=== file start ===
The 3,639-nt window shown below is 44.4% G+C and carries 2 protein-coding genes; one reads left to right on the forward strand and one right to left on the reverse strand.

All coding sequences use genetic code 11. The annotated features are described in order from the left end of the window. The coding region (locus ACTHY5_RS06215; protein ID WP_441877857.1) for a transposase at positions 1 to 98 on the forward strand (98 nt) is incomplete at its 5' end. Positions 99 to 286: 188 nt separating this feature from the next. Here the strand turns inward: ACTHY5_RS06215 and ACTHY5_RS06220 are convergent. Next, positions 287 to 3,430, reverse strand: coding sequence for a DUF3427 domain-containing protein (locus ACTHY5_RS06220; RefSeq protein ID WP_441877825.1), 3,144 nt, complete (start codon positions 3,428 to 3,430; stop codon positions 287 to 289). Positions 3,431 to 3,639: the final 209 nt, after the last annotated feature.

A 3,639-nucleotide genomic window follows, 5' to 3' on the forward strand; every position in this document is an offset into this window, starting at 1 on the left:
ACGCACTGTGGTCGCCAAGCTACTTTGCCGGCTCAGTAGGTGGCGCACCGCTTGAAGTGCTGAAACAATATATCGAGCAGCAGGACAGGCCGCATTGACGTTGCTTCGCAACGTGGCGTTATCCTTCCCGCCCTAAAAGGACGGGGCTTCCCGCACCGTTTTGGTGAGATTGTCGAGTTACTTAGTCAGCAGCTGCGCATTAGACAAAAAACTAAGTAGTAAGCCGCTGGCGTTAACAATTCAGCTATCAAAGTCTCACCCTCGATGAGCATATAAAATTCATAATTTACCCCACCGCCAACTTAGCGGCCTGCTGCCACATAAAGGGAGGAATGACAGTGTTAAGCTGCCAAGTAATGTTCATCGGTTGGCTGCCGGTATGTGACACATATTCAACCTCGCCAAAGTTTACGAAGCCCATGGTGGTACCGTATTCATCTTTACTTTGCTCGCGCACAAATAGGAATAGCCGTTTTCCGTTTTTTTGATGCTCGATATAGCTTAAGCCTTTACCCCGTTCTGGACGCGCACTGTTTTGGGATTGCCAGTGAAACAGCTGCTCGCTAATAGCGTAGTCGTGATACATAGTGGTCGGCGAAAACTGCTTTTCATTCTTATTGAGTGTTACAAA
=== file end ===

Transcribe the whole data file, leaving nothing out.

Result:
The 3,639-nt window shown below is 44.4% G+C and carries 2 protein-coding genes; one reads left to right on the forward strand and one right to left on the reverse strand.

All coding sequences use genetic code 11. The annotated features are described in order from the left end of the window. The coding region (locus ACTHY5_RS06215; protein ID WP_441877857.1) for a transposase at positions 1 to 98 on the forward strand (98 nt) is incomplete at its 5' end. Positions 99 to 286: 188 nt separating this feature from the next. Here the strand turns inward: ACTHY5_RS06215 and ACTHY5_RS06220 are convergent. Next, positions 287 to 3,430, reverse strand: coding sequence for a DUF3427 domain-containing protein (locus ACTHY5_RS06220; RefSeq protein ID WP_441877825.1), 3,144 nt, complete (start codon positions 3,428 to 3,430; stop codon positions 287 to 289). Positions 3,431 to 3,639: the final 209 nt, after the last annotated feature.

A 3,639-nucleotide genomic window follows, 5' to 3' on the forward strand; every position in this document is an offset into this window, starting at 1 on the left:
ACGCACTGTGGTCGCCAAGCTACTTTGCCGGCTCAGTAGGTGGCGCACCGCTTGAAGTGCTGAAACAATATATCGAGCAGCAGGACAGGCCGCATTGACGTTGCTTCGCAACGTGGCGTTATCCTTCCCGCCCTAAAAGGACGGGGCTTCCCGCACCGTTTTGGTGAGATTGTCGAGTTACTTAGTCAGCAGCTGCGCATTAGACAAAAAACTAAGTAGTAAGCCGCTGGCGTTAACAATTCAGCTATCAAAGTCTCACCCTCGATGAGCATATAAAATTCATAATTTACCCCACCGCCAACTTAGCGGCCTGCTGCCACATAAAGGGAGGAATGACAGTGTTAAGCTGCCAAGTAATGTTCATCGGTTGGCTGCCGGTATGTGACACATATTCAACCTCGCCAAAGTTTACGAAGCCCATGGTGGTACCGTATTCATCTTTACTTTGCTCGCGCACAAATAGGAATAGCCGTTTTCCGTTTTTTTGATGCTCGATATAGCTTAAGCCTTTACCCCGTTCTGGACGCGCACTGTTTTGGGATTGCCAGTGAAACAGCTGCTCGCTAATAGCGTAGTCGTGATACATAGTGGTCGGCGAAAACTGCTTTTCATTCTTATTGAGTGTTACAAA